They are never inexpensive but for decent relative prices, try here: http://www.autoweapons.com/

hannah's picture

fly - my comment is about 'machine guns'...not full auto ar types. they arent machine guns. a machine gun is a very large and heavy weapon...it isnt something you see everyday. any FFL could have a machine gun but they are extremely rare.

 

regular preppers are not buying machine guns or tanks or rpg's...at least not in my neck of the woods.

 

* a BAR (browning) is a machine gun....an ar15 can be a full auto but it isnt a machine gun...and actually there are very few full auto's as a percentage.

TwoShortPlanks's picture

Traditionally, the difference between an Automatic Rifle and a Machine Gun is in operation. Auto Rifles (Rifles) fire from a Closed (and locked) Bolt position whereas Machine Guns fire from an Open Bolt position. A Rifle needs a hammer to strike a firing pin whereas a the Machine Gun can use a Breach Block in two parts, the rearward part acts as a hammer due to its forward inertia. There are differences in ammunition feed however, since many modern Machine Guns can use both link fed ammo and magazine fed ammo, this argument is mute.
Machine Guns are traditionally inaccurate so as to perform an 'Area Weapon' role with many rounds sent down range in a ' Cone of Fire'. Rifles are supposed to be accurate...Auto function mainly for instinctive shooting.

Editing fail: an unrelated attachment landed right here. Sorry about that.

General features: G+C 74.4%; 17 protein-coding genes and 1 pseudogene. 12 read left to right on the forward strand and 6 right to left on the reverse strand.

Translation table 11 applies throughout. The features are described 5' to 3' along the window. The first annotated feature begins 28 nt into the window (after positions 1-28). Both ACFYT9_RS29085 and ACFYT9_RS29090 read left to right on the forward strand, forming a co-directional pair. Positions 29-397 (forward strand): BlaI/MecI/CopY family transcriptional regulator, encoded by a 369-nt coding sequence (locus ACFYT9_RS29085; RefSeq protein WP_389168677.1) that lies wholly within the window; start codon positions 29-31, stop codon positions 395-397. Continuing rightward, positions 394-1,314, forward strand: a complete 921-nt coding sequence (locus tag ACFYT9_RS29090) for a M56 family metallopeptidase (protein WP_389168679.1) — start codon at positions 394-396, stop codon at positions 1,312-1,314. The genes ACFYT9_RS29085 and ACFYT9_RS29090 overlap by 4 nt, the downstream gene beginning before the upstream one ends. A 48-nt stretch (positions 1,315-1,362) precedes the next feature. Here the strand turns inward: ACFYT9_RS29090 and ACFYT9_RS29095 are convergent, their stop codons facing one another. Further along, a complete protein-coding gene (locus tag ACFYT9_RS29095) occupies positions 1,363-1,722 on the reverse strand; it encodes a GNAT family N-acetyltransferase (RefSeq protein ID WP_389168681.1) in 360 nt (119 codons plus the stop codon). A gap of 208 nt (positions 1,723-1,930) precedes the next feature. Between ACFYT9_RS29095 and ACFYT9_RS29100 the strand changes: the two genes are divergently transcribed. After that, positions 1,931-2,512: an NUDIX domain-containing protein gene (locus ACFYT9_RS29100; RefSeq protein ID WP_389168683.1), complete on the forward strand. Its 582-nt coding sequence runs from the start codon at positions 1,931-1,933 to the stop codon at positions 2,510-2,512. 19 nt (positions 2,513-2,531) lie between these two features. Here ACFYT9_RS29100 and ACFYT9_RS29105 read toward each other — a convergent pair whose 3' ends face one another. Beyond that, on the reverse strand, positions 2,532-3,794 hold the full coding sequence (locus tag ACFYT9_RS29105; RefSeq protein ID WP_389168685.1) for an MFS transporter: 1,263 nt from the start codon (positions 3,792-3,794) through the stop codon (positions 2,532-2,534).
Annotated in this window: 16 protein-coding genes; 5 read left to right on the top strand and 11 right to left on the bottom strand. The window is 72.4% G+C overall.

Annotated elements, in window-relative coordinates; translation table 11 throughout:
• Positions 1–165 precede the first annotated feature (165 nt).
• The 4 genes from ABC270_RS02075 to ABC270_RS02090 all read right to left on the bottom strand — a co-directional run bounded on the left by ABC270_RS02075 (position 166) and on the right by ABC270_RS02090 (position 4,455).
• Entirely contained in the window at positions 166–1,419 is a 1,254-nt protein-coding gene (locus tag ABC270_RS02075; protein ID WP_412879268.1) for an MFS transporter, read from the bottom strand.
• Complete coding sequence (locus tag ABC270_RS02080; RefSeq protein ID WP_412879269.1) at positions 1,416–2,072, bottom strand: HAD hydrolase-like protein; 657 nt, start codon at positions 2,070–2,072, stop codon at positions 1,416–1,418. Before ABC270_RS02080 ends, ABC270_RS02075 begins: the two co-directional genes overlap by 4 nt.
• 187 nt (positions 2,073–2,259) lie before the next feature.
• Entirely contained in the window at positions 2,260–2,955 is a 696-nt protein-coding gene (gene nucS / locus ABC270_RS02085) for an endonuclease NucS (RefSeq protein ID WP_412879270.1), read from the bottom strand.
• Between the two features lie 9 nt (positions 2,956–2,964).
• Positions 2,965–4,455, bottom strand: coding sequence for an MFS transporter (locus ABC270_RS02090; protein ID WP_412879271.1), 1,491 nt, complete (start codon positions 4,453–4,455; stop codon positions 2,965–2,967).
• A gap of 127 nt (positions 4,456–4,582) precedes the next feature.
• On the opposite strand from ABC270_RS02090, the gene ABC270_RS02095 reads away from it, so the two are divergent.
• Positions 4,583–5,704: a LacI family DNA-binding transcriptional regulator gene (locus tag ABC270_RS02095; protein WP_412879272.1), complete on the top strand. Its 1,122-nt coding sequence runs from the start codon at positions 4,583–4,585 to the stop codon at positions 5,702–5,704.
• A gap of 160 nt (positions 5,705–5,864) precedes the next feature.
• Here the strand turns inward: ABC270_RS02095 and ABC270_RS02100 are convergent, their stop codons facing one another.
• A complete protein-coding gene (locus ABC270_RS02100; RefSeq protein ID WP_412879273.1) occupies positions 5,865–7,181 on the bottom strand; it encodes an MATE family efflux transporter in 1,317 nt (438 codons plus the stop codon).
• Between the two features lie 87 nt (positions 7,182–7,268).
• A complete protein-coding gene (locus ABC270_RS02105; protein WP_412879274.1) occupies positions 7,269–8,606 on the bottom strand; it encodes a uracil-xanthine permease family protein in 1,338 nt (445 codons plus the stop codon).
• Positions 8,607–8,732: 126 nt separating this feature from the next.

TwoShortPlanks's picture

So,to buy a Rifle or to buy a Machine Gun?
That's a subjective question based upon your belief in how much SHTF you expect.
General disorder...Hand Gun
Looting and high crime...Rifle & Hand Gun or Shotgun
Murder and extreme crime...Semi Auto Assault Rifle
Panic Mag Level Mayhem...Steyr Aug all the way
Zombieland...Spaz12 & Mag58, lots and lots of link

The Alarmist's picture

Machine guns are highly over-rated ... everything after the second shot is wasted.  

aerojet's picture

Transferable MGs went down pretty steeply for awhile in 2008.  These are glorified collectibles, nothing to see here.

Axenolith's picture

Hell, when I first got out to CA in the mid 90's one of the local gun shops had a de-miled M2 and a 30 cal for sale.  If I had $8K at the time that Ma Deuce would be in my living room...

Sockeye's picture

I had to log in just to give you an up vote!

Radical Marijuana's picture